• Government publishes new junior doctors’ contract to be imposed from August
  • Pay protection extended for some doctors
  • Jeremy Hunt makes five changes to contract

The final junior doctors’ contract to be imposed from August has been published by NHS Employers and includes extending pay protection for some doctors.

NHS trust leaders have previously raised concerns over the costs of pay protection alongside increased seven day working, and further extensions could increase costs for individual trusts.


Pressure affecting care standards, warn nursing staff

Part-time doctors will have access to new Saturday payments pro rata

The Department of Health also published an equality impact assessment and family test on Thursday, in order to meet legal requirements on the health secretary before the contract can be imposed on trainee doctors in the summer.

The details have emerged ahead of a 48 hour strike by junior doctors from 6 April and full walkouts including emergency care on 26 and 27 of April between 8am and 5pm.

According to the documents, Jeremy Hunt has made five changes to the contract to extend pay protection for part-time doctors and those on maternity leave.

Originally all doctors needing pay protection would have received it for three years but part-time doctors will have this extended pro rata. This will mean a doctor working half-time will receive pay protection until 2022. This is likely to benefit registrars at ST3 and above.

For doctors on maternity or carers leave on 31 October 2015 their pay protection will be based on the salary they would have had on that date rather than the salary they had when they went on leave.

Doctors working part-time will be able to access new Saturday Intensity payments on a pro rata basis. For a full-time doctor these will apply to anyone working one in four Saturdays or more. For part-time doctors this will mean they receive the payments for working one in eight Saturdays or more.

Where doctors switch to a different medical specialty because of a disability or being a carer their pay will be protected. This will also apply to doctors who change to a shortage specialty.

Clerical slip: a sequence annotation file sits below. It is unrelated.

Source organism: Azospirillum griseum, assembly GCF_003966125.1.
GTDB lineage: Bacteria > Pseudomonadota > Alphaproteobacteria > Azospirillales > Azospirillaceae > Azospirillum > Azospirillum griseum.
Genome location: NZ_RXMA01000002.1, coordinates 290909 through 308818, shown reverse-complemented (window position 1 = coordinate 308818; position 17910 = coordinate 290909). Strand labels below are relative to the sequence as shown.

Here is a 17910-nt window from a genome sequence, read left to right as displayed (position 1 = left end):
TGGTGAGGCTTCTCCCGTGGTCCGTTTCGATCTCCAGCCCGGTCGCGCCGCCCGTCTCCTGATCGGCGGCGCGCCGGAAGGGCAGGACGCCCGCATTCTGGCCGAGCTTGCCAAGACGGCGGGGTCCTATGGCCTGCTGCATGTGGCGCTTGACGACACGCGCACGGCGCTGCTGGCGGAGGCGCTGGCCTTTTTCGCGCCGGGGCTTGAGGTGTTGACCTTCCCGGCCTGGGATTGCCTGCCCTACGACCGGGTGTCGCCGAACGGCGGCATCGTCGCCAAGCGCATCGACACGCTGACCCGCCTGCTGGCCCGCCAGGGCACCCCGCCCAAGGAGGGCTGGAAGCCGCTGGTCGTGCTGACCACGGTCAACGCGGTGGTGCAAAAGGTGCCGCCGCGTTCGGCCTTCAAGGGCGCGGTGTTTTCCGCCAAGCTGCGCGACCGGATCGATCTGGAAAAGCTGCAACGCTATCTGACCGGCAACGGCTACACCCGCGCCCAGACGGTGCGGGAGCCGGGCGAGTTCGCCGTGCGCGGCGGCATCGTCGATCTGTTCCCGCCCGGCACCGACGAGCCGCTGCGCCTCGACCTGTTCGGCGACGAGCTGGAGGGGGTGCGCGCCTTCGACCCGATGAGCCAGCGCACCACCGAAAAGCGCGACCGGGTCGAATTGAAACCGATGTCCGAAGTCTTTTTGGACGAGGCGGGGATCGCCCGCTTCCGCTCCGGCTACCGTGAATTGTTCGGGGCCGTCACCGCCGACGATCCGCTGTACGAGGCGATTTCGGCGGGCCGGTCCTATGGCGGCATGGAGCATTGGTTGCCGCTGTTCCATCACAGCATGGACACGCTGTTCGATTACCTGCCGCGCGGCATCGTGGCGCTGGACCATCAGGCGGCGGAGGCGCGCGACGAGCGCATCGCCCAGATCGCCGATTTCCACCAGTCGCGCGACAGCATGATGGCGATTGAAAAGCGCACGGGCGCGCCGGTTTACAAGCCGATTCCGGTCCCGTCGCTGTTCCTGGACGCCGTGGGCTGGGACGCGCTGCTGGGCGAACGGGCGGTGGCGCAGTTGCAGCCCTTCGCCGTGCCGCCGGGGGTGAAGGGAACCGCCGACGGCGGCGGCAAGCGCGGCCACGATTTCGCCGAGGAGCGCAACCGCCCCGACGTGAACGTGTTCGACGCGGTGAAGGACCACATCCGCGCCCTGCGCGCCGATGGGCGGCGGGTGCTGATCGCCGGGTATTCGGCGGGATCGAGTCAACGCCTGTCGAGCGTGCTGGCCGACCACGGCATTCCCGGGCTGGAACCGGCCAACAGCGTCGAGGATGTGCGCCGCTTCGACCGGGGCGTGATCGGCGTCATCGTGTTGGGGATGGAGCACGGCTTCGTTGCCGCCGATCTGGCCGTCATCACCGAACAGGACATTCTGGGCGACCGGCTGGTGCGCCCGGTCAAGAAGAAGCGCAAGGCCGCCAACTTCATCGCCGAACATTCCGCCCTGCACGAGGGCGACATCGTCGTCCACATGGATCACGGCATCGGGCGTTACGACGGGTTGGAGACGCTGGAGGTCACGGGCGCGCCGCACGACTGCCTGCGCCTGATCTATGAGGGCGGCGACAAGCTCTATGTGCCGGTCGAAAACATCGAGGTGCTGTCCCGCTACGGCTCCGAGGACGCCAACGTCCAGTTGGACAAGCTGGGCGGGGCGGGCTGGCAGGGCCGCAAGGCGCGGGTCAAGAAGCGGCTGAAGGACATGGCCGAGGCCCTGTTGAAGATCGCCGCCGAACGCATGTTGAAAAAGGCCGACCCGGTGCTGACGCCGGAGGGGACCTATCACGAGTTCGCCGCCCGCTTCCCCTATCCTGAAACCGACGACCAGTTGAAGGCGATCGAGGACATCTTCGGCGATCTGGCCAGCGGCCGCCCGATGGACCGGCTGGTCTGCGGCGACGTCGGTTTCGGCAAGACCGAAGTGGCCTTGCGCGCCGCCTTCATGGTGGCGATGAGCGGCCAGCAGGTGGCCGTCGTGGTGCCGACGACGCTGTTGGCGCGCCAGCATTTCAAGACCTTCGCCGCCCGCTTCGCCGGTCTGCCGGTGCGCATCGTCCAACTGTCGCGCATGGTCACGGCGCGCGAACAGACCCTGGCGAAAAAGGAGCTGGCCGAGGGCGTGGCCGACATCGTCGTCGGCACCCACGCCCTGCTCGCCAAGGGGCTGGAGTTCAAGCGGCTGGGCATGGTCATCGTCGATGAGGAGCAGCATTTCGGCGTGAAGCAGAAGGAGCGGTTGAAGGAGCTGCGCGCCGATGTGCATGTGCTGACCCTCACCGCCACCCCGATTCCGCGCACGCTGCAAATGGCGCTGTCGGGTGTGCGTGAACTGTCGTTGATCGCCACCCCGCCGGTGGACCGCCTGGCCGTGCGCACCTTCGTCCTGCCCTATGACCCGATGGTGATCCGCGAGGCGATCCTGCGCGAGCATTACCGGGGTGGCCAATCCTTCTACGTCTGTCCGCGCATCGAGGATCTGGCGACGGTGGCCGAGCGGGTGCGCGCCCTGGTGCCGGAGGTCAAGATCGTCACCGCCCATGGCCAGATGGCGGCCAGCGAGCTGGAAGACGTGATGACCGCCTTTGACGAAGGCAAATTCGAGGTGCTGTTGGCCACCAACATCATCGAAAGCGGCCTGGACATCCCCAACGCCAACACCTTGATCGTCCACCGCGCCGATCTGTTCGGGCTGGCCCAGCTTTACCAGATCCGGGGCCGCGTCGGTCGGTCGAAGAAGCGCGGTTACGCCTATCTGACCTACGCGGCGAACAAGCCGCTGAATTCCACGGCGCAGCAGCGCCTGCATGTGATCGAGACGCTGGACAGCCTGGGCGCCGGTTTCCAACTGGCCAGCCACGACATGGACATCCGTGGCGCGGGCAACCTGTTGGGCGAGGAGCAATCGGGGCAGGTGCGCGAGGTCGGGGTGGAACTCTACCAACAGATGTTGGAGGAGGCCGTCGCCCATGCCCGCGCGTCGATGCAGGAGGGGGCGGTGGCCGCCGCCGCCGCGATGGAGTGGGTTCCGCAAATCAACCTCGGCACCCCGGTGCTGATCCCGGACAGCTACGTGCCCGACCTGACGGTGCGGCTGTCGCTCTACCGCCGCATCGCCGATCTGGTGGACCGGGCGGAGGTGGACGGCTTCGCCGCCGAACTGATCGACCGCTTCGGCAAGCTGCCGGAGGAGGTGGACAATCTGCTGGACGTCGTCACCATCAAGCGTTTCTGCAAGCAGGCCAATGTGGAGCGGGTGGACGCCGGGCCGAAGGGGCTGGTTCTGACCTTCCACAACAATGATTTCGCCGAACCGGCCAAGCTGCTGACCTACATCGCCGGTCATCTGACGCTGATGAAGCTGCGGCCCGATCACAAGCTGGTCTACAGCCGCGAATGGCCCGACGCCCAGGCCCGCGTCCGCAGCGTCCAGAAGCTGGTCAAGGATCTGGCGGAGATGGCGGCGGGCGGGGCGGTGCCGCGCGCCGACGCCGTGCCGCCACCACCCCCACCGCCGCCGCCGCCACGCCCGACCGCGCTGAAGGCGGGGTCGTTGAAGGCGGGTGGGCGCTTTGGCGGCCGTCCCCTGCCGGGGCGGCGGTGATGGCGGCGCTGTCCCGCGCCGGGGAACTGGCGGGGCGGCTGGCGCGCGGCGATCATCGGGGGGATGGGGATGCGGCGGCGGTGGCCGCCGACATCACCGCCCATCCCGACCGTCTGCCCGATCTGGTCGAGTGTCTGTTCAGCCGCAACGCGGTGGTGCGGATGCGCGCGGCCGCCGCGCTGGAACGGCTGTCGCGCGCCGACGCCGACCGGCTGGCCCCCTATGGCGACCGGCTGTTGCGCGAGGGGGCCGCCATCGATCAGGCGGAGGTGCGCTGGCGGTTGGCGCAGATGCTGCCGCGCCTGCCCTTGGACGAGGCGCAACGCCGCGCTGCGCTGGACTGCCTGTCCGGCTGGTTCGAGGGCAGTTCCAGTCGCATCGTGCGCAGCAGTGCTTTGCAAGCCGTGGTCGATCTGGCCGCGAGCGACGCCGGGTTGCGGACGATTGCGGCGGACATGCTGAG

The BMA has this afternoon confirmed it plans to press ahead with a judicial review of the government’s imposition citing the failure to consider equality impact issues earlier. However, the BMA’s own legal advice said the health secretary could reconsider and publish a new assessment, as it has now done.

The equality impact assessment by the Department of Health concludes: “The new contract is fair and justified as good for both staff and patients. We consider that the new contract will advance equality of opportunity and further good relations between different groups.

“Insofar as the new contract has an indirect adverse effect on people with protected characteristics we consider that the new contract is a proportionate means of achieving a legitimate aim, or aims. We envisage that as doctors’ awareness of the reality of the content of the new contract increases, and as doctors gain direct experience of its operation, its popularity will increase.”

A DH spokeswoman said: “The new contract, 90 per cent of which was agreed with the BMA, and endorsed by senior NHS leaders, is a very good deal for doctors and the NHS.

“It will mean an average 13.5 per cent basic pay rise with a reduction in the number of long shifts that can be worked to improve safety. We urge junior doctors to look at the detail of the full contract and the clear benefits it brings.”

She added: “Our equality impact assessment shows doctors on the new contract will benefit from a fairer pay model that better rewards those who work the most intense and unsocial hours and will improve patient care across seven days. Part-time trainees will now benefit from the same benefits as those working full time, including the same pay protection on a pro-rata basis.

“We again urge the BMA to take the only reasonable course – call off its unnecessary and irresponsible strike action which will inevitably put patients in harm’s way.”

Dr Johann Malawana, BMA junior doctor committee chair, said: ”“In trying to push through these changes, prior to imposing a new contract, the government failed to give proper consideration to the equalities impact this contract could have on junior doctors. So today, the BMA has issued proceedings to launch a judicial review challenging the lawfulness of the health secretary’s decision to impose the new junior doctor contract.

“The government’s shambolic mishandling of the process, from start to finish, has alienated a generation of doctors – the hospital doctors and GPs of the future – leaving a real risk that some will vote with their feet and the future of patient care will be affected.”